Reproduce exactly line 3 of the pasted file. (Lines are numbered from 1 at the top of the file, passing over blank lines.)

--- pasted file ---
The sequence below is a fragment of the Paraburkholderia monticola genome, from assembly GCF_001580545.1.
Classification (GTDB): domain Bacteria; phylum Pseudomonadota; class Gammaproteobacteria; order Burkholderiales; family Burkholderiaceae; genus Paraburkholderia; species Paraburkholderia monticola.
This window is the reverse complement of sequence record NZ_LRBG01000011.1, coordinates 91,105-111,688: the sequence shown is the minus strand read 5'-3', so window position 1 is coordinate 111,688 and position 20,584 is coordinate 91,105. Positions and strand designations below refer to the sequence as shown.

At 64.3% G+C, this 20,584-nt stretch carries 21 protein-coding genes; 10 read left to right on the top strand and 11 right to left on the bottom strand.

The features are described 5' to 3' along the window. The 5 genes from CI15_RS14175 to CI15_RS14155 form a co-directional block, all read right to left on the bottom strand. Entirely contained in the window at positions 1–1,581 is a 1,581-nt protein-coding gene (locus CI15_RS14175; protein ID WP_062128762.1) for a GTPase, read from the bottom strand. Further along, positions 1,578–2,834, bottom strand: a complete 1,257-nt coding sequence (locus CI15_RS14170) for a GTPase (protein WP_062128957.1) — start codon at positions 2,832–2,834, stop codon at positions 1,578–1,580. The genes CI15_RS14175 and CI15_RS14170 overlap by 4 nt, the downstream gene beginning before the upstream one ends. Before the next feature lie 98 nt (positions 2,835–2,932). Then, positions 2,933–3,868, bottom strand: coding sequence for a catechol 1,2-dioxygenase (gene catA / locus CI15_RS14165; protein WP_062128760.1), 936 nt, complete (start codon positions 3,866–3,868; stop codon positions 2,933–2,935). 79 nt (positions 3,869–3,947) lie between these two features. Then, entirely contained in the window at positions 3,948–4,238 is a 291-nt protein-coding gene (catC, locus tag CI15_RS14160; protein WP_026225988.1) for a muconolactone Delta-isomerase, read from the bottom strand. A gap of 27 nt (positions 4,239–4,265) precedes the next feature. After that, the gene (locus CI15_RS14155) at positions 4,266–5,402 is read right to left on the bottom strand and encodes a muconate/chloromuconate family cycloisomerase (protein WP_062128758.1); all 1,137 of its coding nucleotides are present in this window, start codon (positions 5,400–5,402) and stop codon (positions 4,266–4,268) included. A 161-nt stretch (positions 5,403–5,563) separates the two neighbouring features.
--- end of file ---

This window is the reverse complement of sequence record NZ_LRBG01000011.1, coordinates 91,105-111,688: the sequence shown is the minus strand read 5'-3', so window position 1 is coordinate 111,688 and position 20,584 is coordinate 91,105. Positions and strand designations below refer to the sequence as shown.